BOSTON (CBS) - As temperatures get warmer, concerns will soon begin to rise about mosquitoes and the diseases they carry like West Nile Virus, Triple E and the remote threat of Zika. But the I-Team has learned some areas of the state may not be as well protected against mosquitoes as they have in the past, and some fear special interest groups may be putting the public at risk.
Since early spring, the skies across southeastern Massachusetts have been busy with helicopters and small planes, dropping a specially targeted biological agent to kill mosquito larvae. The idea is to control the mosquito population in the early stages of development.
Kimberly King of Hanson knows all too well just how dangerous mosquitoes can be. Ten years ago her daughter, Adreanna, was infected with Eastern Equine Encephalitis, commonly known as Triple E. "One day she was outside playing, perfectly fine like a five-year-old would. Eight days later, she was dead," Kim recalled with tears in her eyes.
This year she worries her two young children could be at risk, because for the first time in 30 years, hundreds of acres near her home are not being treated for mosquito larvae. "It's frustrating. It' makes me mad," she said.
The decision was made by Mass Audubon, a non-profit land preservation organization which requested thousands of acres be exempt from spraying. By law, it's a decision they are allowed to make, and residents can't do anything about it.
John Powerdley is a horse farmer and a Lakeville selectman. He told the I-Team more spraying is needed, not less. He watched a Lakeville woman suffer for years with Triple-E before it took her life. He wants the state to take action. "I think it's unfair that we allow these people that discretion," he said.
State Representative Angelo D'Emilia raised the same concerns at a recent public hearing of the Plymouth County Mosquito Control Project.
"This is a pretty huge ask from Audubon, so it's something we are going to have to follow up on," he said.
The I-Team found Mass Audubon owns 35,000 acres of land across Massachusetts, most of which will not be treated. There are other landholders who also generally forbid spraying, like Trustees of the Reservation, which owns 25,000 acres.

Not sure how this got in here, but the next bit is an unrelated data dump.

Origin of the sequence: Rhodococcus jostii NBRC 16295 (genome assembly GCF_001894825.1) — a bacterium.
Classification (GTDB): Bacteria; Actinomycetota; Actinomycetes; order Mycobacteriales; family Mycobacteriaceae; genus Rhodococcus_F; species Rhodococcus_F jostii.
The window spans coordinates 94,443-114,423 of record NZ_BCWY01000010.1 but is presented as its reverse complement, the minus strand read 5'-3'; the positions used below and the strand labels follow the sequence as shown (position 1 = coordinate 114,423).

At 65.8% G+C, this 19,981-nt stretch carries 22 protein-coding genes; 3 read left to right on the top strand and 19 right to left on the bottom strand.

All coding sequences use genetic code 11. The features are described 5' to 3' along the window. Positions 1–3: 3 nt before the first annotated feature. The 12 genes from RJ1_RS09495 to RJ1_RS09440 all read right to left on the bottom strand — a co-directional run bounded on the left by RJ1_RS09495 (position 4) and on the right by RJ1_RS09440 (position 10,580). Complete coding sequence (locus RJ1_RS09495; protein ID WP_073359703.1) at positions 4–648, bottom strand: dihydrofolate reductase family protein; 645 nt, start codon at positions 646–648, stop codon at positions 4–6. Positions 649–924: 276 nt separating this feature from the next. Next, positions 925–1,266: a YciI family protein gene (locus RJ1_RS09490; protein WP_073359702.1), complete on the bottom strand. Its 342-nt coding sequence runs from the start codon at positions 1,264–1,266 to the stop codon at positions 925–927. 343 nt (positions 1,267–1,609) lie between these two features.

Both organizations refused to speak to us on camera or answer any specific questions about the issue. Their websites outline their mosquito control policies. Both raise concerns about the impact of spraying on bees and other wildlife.
Audubon and Trustees of the Reservation do allow spraying if the Massachusetts Department of Public Health determines there is an increased risk of West Nile and Triple E. The last time that happened was in 2012. (DPH has a detailed mosquito plan that you can read here.)
Dr. Catherine Brown works for the Department of Public Health and told the I-Team West Nile, and in particular, Triple E are serious concerns, but she said there are valid reasons for private landholders to make no-spray requests. "As long as the majority of the land we are still able to conduct mosquito control, evidence is that it has been effective," she said.
But people in Lakeville are concerned because the Audubon no-spray request means nearly all of the mosquito breeding grounds in town will not be treated. "I agree with the natural order of things, but I think that human life is more important," one woman told us coming out of a coffee shop.
Kimberley King agrees. "I relive her death every day," she said remembering the pain of losing her little girl.
Mass Audubon and Trustees of the Reservation urge people to use bug spray and wear long sleeves and pants when mosquitoes are most active. You can read their entire position statements on mosquito control on the links below.
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